Massachusetts Gov. Charlie Baker has called on the state's U.S. Attorney to focus on the opioid crisis instead of cannabis, after new fears of federal prosecution caused a payment processor to back out of servicing the state's medical marijuana dispensaries.
Earlier this week, U.S. Attorney Andrew Lelling released a statement saying that he could not "provide assurances that certain categories of participants in the state-level marijuana trade will be immune from federal prosecution." This statement set off a shockwave of concern throughout the state's growing cannabis industry, which is in the midst of preparations for legal recreational sales slated to begin in July.
Access to banking has been an ongoing struggle for canna-businesses in the U.S., as federal laws prohibit banks from handling funds associated with federally-prohibited drugs. Some financial institutions have still been willing to take the risk of dealing with the cannabis industry, thanks in part to the Cole Memo, an Obama-era policy that advised the Justice Department not to interfere with banks that service state-legal adult-use cannabis companies. Attorney General Jeff Sessions rescinded the Cole Memo on January 4th, opening up the possibility of federal prosecution for anyone even tangentially involved in the cannabis industry.
This Tuesday, Florida-based Merchant Services Consulting Group, which had been handling debit card payments for the majority of Massachusetts' medical marijuana dispensaries, announced that they would stop servicing these businesses. As a result, at least ten dispensaries will be forced to abruptly switch to cash-only transactions. "It was very abrupt and very frustrating," Keith Cooper, head of the Revolutionary Clinics dispensary, said to the Boston Globe. Cooper said that a representative from the payment processing company called to inform him that Lelling's statement convinced them that it was "too risky to continue" servicing Massachusetts canna-businesses.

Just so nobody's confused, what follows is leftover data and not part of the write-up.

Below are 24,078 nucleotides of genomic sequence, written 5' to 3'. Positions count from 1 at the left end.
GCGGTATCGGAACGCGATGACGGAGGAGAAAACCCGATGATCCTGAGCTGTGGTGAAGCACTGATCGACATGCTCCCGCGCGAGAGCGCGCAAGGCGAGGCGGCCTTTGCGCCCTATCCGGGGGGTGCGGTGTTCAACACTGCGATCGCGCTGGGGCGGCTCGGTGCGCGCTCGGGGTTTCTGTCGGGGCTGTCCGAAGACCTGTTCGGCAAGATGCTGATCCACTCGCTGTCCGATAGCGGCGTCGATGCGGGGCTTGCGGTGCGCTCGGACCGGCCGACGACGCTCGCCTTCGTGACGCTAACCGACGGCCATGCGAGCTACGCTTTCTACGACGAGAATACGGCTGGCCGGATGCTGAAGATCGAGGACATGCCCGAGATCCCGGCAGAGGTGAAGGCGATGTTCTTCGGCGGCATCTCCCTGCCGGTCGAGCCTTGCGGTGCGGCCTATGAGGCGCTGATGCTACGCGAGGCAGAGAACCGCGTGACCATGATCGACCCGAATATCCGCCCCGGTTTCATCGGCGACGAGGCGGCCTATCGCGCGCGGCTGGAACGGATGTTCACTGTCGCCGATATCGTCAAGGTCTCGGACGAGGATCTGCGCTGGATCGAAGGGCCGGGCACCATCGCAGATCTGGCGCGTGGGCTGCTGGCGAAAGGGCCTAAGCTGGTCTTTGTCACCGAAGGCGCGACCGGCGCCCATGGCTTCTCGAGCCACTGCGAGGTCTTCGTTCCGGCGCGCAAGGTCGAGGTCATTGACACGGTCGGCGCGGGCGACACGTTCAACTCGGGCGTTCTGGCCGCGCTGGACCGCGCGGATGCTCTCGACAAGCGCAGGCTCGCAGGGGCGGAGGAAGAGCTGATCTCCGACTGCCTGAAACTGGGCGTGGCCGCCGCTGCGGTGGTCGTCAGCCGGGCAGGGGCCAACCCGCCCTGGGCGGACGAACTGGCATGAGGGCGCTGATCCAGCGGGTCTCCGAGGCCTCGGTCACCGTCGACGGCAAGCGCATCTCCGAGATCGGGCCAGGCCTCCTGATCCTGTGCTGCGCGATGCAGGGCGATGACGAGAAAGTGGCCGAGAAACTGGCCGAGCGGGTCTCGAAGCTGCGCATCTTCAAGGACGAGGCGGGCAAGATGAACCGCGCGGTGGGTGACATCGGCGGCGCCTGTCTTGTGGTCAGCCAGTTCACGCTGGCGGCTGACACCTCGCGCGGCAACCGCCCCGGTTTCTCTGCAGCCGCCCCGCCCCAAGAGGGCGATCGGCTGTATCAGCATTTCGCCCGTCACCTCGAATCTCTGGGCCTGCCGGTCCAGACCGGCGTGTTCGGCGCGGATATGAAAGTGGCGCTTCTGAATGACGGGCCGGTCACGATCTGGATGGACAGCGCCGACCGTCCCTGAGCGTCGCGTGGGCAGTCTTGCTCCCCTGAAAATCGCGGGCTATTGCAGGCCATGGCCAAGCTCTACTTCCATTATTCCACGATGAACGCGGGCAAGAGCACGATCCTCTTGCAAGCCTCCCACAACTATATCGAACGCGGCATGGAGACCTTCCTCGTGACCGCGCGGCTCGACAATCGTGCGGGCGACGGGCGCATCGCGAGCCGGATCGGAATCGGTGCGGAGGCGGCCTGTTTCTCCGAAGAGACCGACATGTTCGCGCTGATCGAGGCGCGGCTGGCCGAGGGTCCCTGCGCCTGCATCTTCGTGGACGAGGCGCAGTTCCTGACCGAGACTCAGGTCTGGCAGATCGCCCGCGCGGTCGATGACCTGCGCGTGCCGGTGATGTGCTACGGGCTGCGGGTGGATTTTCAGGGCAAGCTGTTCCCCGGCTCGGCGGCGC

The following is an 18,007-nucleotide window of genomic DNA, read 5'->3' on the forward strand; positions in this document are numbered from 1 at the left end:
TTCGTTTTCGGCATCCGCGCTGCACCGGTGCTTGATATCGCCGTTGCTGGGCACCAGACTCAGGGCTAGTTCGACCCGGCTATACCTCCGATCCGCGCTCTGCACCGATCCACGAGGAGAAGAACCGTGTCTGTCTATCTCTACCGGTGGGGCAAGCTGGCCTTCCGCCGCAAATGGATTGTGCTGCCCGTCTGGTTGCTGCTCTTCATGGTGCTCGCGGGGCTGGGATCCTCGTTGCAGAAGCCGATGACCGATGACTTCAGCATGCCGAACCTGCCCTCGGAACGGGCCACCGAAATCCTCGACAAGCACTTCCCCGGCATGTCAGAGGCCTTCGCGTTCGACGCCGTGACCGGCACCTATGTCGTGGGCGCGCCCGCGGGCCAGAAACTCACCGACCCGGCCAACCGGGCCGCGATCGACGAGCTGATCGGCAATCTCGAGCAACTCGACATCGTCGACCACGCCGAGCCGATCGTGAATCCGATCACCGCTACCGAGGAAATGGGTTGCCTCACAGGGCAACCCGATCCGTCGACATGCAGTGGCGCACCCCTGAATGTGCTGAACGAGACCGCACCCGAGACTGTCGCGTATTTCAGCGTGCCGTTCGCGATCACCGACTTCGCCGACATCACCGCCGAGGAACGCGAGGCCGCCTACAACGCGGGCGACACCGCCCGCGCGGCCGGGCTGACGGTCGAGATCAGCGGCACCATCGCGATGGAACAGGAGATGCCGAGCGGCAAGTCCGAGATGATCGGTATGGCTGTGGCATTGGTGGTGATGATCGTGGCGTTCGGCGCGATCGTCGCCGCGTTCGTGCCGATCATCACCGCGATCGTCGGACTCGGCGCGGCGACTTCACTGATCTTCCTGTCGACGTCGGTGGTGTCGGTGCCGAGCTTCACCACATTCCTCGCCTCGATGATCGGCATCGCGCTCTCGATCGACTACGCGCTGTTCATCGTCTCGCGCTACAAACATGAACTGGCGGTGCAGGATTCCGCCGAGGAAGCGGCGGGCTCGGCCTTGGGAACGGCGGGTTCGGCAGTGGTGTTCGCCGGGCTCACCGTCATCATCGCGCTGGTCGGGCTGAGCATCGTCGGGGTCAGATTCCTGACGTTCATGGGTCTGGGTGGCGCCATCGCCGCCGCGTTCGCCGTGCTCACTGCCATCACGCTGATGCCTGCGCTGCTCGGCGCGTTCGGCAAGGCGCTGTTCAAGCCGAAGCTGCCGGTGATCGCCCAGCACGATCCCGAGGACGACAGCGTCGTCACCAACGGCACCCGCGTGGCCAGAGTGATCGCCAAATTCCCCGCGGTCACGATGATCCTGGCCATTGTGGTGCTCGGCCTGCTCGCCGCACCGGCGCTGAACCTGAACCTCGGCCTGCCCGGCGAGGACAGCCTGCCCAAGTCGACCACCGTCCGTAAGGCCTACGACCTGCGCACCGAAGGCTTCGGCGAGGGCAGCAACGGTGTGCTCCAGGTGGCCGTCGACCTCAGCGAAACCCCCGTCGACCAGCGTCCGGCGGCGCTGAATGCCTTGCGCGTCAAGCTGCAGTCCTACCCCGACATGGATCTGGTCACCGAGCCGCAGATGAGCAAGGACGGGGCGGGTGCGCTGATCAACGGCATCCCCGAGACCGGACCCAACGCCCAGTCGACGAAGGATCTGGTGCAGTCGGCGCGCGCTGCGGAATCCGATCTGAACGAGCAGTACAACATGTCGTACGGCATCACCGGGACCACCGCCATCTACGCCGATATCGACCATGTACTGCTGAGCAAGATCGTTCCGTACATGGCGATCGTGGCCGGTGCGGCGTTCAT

The unexpected decision has left most of the state's dispensaries scrambling to consider payment alternatives. Nick Friedman, president of Theory Wellness, another dispensary that was dropped by Merchant Services, told the Berkshire Eagle that his company would reimburse customers for ATM fees in order to "help support patients during this period of transition."
The payment company's decision may also have a chilling effect on startups that have been considering opening retail establishments in the state, as trying to run a cash-only business is a risky and difficult endeavor.
In a press conference this Wednesday, Baker said that "the big message to the U.S. Attorney's office should be: If you have limited resources, let's focus on the thing that's killing people every day here in the commonwealth, which is street drugs and fentanyl," the Boston Herald reports. Baker added that he hadn't seen "any legitimate evidence" that cannabis is contributing to the opioid crisis. U.S. Senator Elizabeth Warren also voiced her support of her home state's right to legalize marijuana: "States have the right to enforce their own marijuana policies," she tweeted. "I'm working on legislation to make sure it stays that way."
Steve Hoffman, chair of the Massachusetts Cannabis Control Commission, said that the board would continue to draft regulations for legal retail sales, undeterred by threats of federal intervention. "I understand that all investors are going to make risk-vs.-reward calculations, as I would if I were in their shoes," Hoffman said to the Boston Herald. "Our job has been very difficult all along. We have a lot to do in a very short period of time. That hasn't changed."
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